Sinai crash: St.Petersburg’s bells toll for each of 224 victims as new intel says bomb to blame
Thousands of people in St. Petersburg’s main cathedral commemorated the victims of the plane crash in the Sinai desert on October 31. Experts are homing in on the cause of the incident, while thousands remain stranded in Egypt as flights are suspended.
It took 37 minutes for the 10-ton bell of the city’s landmark St Isaac’s Cathedral to ring for each of the 224 victims, as their families stood gathered below. It sounded twice for a 13 year-old girl and her mother, who had worked at St Isaac’s.
Earlier in the service, an emergency worker who helped clear up the debris from the plane, which was scattered for miles across the scorching sand dunes, read a poem dedicated to 10 month-old Darina Gromova, a photo of whom waiting for her family’s plane to take her to Egypt has become a symbol of the crash.
On Sunday, the fourth Russian plane containing the remains and belongings of the passengers of the doomed flight landed in St. Petersburg. DNA has been taken from the victims’ families for tests to identify their deceased relatives. The bodies of fewer than 100 victims have been identified so far.
About 70 thousand Russian tourists remain stranded in Egypt, as Russia suspended all flights between the two countries on Friday. The move came following the emergence of evidence that the crash may have been caused by an act of terrorism, most probably an explosion in the luggage compartment. An edict confirming the suspension was signed by President Vladimir Putin on Sunday.
More than 11 thousand have already been brought back by specially-chartered flights that arrived empty at what is Russia’s second most-favored international holiday destination after Turkey. The passengers had to board with only hand luggage because of concerns about security at Egyptian airports. Soviet-made cargo planes provided by the air force have made two separate flights loaded with 30 tons of luggage to return the luggage to Moscow, from where it will be transported around the country.
On Sunday, UK airlines returned another 1,700 British tourists from the Egyptian resorts of Sharm el-Sheikh, the origin of Flight 9268, and Hurghada. Before that flight, some 3,300 UK citizens had already left Egypt following a similar air travel ban imposed by the UK government.
UPDATE: Estimated 80,000 Russians staying in Hurgada and Sharm el-Sheikh (LIVE UPDATES) https://t.co/QRjw5cEz5M— RT (@RT_com) November 8, 2015
France, Turkey, and several other states have also suspended commercial flights to the country.
The remaining stranded tourists have told the BBC that visible military presence has been upped in the vicinity of the resorts, with armed patrols outside hotels and transport checkpoints at the entries to settlements popular with foreigners.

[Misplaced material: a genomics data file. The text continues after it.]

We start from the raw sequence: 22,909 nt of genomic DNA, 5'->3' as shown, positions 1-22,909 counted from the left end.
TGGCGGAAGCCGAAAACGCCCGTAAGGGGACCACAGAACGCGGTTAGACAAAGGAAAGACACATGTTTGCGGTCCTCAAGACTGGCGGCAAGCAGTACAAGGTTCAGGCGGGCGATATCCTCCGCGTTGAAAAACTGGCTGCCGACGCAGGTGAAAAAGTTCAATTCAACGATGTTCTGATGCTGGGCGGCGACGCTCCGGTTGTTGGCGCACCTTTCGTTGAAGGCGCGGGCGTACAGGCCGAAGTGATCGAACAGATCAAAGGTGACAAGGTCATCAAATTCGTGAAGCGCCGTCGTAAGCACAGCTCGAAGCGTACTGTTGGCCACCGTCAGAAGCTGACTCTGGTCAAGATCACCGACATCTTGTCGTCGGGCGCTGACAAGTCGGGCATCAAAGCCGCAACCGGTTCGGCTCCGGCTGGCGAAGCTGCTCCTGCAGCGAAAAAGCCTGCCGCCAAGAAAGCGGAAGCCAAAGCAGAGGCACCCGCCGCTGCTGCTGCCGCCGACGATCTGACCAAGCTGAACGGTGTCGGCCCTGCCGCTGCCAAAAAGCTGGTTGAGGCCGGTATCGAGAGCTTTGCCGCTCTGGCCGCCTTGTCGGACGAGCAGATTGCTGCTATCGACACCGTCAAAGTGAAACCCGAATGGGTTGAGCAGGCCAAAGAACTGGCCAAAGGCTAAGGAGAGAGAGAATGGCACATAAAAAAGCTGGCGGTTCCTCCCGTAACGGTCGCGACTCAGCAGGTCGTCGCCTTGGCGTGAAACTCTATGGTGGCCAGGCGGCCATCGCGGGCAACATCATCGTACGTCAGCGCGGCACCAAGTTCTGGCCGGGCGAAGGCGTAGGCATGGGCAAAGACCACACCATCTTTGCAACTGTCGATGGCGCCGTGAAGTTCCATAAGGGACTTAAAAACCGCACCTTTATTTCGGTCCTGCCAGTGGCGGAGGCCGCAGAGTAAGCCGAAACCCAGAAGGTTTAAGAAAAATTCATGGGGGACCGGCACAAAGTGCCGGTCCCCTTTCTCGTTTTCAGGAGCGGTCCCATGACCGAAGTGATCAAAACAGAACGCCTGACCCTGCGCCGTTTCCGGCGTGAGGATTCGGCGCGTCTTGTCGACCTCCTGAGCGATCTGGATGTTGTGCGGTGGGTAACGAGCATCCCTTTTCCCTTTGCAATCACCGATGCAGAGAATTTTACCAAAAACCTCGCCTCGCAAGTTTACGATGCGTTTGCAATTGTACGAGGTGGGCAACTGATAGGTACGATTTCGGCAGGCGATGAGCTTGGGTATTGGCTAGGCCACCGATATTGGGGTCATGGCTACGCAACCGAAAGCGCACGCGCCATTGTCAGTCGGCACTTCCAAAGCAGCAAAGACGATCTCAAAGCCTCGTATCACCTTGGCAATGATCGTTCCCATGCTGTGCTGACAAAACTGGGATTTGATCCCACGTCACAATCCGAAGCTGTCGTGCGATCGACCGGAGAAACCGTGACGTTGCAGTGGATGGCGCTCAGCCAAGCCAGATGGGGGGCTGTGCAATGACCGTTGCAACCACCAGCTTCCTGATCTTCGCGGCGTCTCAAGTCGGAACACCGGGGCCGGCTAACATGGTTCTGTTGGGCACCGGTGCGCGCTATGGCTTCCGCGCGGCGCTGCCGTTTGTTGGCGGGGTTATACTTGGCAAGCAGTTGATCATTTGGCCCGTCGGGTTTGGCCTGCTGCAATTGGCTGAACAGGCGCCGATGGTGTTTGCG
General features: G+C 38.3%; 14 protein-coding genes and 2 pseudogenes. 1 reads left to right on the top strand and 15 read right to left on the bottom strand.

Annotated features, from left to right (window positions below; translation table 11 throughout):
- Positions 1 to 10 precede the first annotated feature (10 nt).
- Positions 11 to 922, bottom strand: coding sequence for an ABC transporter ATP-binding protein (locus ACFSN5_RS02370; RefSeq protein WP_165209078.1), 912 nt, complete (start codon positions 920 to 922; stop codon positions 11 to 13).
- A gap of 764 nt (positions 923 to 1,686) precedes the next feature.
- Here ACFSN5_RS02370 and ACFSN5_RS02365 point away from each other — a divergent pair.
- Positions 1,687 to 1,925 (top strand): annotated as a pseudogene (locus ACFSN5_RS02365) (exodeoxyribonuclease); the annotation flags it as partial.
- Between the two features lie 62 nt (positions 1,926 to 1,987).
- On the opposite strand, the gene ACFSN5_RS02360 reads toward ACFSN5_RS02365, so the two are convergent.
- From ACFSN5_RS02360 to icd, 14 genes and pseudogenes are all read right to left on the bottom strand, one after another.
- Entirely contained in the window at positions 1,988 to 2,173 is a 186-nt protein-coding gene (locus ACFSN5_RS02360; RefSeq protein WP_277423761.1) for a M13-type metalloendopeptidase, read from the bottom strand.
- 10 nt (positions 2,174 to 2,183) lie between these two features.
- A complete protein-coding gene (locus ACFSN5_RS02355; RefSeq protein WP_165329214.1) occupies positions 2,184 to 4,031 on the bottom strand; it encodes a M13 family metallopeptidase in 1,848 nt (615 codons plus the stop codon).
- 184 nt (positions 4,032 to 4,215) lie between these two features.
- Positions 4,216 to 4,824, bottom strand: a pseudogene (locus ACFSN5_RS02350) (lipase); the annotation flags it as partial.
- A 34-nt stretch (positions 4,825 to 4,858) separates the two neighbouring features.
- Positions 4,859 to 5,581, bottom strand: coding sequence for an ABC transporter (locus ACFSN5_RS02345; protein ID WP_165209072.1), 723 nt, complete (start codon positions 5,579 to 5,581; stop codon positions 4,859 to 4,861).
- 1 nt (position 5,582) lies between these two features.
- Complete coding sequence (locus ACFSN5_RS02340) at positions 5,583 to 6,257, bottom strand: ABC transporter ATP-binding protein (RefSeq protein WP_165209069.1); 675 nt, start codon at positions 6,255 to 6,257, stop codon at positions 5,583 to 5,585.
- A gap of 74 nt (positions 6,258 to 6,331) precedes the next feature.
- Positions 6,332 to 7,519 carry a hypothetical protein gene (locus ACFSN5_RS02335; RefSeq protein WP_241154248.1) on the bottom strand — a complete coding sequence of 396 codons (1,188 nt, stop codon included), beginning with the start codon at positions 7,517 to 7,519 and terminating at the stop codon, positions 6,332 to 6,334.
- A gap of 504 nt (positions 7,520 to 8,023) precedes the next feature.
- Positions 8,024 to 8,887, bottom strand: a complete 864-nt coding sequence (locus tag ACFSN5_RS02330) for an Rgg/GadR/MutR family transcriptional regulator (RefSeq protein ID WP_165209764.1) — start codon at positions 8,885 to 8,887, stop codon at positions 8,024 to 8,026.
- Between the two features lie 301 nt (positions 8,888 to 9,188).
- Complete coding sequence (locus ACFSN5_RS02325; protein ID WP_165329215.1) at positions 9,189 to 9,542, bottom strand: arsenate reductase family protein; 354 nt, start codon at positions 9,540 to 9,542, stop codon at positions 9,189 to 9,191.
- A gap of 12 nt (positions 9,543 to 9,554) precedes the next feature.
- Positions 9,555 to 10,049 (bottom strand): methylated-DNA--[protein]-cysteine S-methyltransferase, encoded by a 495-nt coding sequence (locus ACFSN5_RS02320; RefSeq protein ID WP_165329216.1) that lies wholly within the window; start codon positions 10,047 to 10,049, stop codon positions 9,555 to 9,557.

‘90 percent sure it was a bomb’
Consensus appears to be building in the media on the cause of the crash, though it still remains unclear who was responsible for it.
“The indications and analysis so far of the sound on the black box indicate it was a bomb. We are 90 percent sure it was a bomb,” a member of the Egyptian investigation team told Reuters.
Egypt has been publicly cautious about identifying the cause of the tragedy, amid fears that bad publicity could decimate its key tourism industry, which had been slowly recovering after years of political instability.
On Saturday, Egypt’s lead investigator, Ayman Mokadem, said the plane had suffered an “in-flight break up” with no warning while being flown at cruising altitude on autopilot. The on-board recorders also captured a sudden noise prior to the disintegration. The finding is in line with reports earlier this week in Russian and French media that sounds “uncharacteristic of a standard flight” had been recorded by the black box.
Mokadem warned against jumping to conclusions – saying that a fuel explosion, metal fatigue, or other technical failures are “still on the table” as possible causes and that investigators would need to perform a “spectrum analysis” of the sound that preceded the crash. Investigators are also studying CCTV tapes from Sharm el-Sheikh airport to see if there had been any “suspicious activity” by the officers on duty or if their ranks had been infiltrated.
The US and UK have been more unequivocal in placing blame for the explosion on terrorists, with one American official telling CNN that he was “99.9% certain” a bomb had caused the deaths.
Since the Arab Spring in 2011, which destabilized many North African regimes, Sinai has become a base for Muslim extremist groups, many of which have pledged allegiance to Al-Qaeda and Islamic State. One of those claimed responsibility for the crash in its immediate aftermath last week.
The Sunday Express reported that the UK’s intelligence agency, GCHQ, had intercepted chatter from jihadists in Sinai, who included English speakers with Birmingham and London accents, prior to the crash.
“There has also been some internet traffic suggesting that there was British involvement in the attack. This was a very sophisticated, carefully planned operation involving many moving parts,” an official told the newspaper.
“We know there are British jihadis in Egypt fighting with members of Islamic State. They were trained in Syria and are now hardened terrorists. Some of the Britons have an electronics background and have been developing some very sophisticated bombs.”
Egypt’s Mokadem complained that this intelligence has not being shared with investigators, but rather leaked to the media, and urged international agencies to offer direct co-operation.
Whatever the results of the investigation, the crash is likely to lead to a major overhaul of airport security, which, as UK Foreign Secretary Philip Hammond said, in the immediate term, “may mean additional costs, it may mean additional delays at airports as people check in.”